Cables future is nowWestern Show looked ahead, and that's where all the trouble is 12/03/2000 07:00:00 PM Eastern
A classic episode of
involves yet another of Ralph's get-rich-quick schemes. He buys a shipment of forgotten all-in-one kitchen utensils for next to nothing. With a little help from Norton and a live TV commercial, he figures to make a bundle and move Alice into a swankier apartment-one with, say, three rooms. Ralph brands his ticket to the good life Chef of the Future.
The organizers of the Western Show are a little bit like Ralph and Norton. But their product isn't a kitchen gadget. It's Cable of the Future, an all-in-one contraption that's part TV, part telephone and part computer. IT CURES ALL THAT AILS THE MODERN FAMILY. One came away from the Western Show feeling he had sat through a three-day infomercial from the makers of Oxyclean.
Well, isn't that the job of a convention-providing a showcase for what's possible, what's coming-during the few days a year when executives are relieved of the day-to-day headaches of running their businesses? Sure, but the unrelenting talk of interactive TV and VOD and Internet access and EPGs and IP telephony suggests that the industry can't sell Cable of the Present anymore-or simply is no longer interested.
Cable of the Present is all that boring stuff: HBO, Showtime, ESPN, MTV, USA, Lifetime, A & E, Discovery, C-SPAN and excuse me for not listing all the other familiar cable networks that my limited space doesn't allow. It's the product that delivers 99.9% of cable's revenue today. It was broadband before broadband was cool.
In his financial analysis of the top eight cable operators a week ago (B & C, Nov. 27), Wall Street media analyst Rich Billoti reminded us that, despite the Cable-of-the-Future hype, it's still a Cable-of-the-Present business. Right now, he said, Cable of the Future is nothing but a drag on earnings. Heavy capital spending to prepare the way for new services by AT & T and Cox "so far doesn't correlate to revenue growth," he said.
Given the uncertain prospects of Cable of the Future, I would say that operators and their convention organizers had better start selling Cable of the Present a little harder. The last word I heard from my cable operator-Cablevision in Chatham, N.J.-is that my monthly cable bill was going to go up another 5% in January. In the real world-the world beyond the Los Angeles Convention Center-most cable operators' only real means for boosting revenue and cash flow is jacking up rates as high as the Washington watchdogs and competition will allow them to.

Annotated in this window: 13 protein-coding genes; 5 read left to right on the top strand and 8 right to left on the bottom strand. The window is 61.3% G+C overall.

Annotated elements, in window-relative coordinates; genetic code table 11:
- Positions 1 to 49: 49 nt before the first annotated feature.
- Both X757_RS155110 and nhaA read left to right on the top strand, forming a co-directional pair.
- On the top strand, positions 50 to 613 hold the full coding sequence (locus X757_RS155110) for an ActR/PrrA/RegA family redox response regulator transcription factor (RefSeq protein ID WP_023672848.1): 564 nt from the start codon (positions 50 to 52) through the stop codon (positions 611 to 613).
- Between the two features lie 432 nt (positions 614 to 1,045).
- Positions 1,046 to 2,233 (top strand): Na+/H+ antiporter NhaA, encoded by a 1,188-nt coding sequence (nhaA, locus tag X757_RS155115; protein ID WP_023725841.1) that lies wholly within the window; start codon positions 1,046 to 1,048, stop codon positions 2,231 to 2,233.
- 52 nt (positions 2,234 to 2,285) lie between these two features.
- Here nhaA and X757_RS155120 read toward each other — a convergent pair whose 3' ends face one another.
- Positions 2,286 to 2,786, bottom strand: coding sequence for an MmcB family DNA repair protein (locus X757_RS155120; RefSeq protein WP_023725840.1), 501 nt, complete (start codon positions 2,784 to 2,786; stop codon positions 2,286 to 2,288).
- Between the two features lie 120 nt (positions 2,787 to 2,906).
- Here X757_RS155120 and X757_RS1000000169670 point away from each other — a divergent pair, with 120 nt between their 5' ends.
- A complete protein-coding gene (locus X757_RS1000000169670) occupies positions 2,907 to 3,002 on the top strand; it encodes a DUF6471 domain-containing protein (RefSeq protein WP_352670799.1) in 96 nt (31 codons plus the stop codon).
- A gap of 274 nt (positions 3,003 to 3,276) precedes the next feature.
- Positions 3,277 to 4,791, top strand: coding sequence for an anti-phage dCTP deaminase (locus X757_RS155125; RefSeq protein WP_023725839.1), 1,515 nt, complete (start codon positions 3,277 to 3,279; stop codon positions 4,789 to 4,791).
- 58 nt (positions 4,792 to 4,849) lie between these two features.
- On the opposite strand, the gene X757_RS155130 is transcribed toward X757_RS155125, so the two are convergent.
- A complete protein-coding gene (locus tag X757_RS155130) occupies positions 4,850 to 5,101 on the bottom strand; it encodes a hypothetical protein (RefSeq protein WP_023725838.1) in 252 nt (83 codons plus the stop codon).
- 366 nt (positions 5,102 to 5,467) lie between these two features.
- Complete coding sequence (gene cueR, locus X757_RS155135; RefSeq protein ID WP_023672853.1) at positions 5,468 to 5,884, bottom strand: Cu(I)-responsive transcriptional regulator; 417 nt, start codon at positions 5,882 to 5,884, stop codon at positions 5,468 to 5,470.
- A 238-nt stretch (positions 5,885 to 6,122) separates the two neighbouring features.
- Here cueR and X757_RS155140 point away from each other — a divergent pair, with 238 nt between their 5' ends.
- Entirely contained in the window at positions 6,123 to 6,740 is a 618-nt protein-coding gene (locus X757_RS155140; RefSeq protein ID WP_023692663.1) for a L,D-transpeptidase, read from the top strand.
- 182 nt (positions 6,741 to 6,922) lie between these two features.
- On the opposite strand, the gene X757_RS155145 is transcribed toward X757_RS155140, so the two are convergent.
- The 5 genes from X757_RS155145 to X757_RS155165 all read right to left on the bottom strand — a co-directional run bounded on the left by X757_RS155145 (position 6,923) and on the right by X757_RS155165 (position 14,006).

I'm not sure how far the regulators will let cable go, but the competition is making it tough for operators to take rates much higher. The week before I learned of the Cablevision hike, I picked up a brochure on the latest DirecTV offering at my local Blockbuster store. For the $60 I pay Cablevision each month, I could receive via satellite many more "cable" networks, access to a ton of PPV movies and a capable electronic program guide.
For a few dollars more, I could subscribe to out-of-market sports. All that's stopping me from making the leap from land to sky is the $200 one-dish-two-receiver installation charge and the prospect of losing some local broadcast signals and Cablevision's regional news service. It's a toss up for me. But millions of others have already opted for satellite.
Given the heavy spending that the major operators are doing to upgrade their systems, it is a safe bet that some of the two-way services will materialize and help keep customers from straying to the birds. But it would be a mistake to concede any customer between now and the unknown when the new services come online.
How about an NCTA convention in June dedicated to selling Cable of the Present: retaining subscribers and finding new ones? That would be refreshing and help reassure investors. (Given that it's also the convention's 50th anniversary, it would be nice to remember Cable of the Past.)
Needless to say, Ralph's dreams of cashing in on Chef of the Future came crashing down along with the set of his TV commercial. But he was OK. He had kept his job with the bus company. There must be a lesson in there somewhere.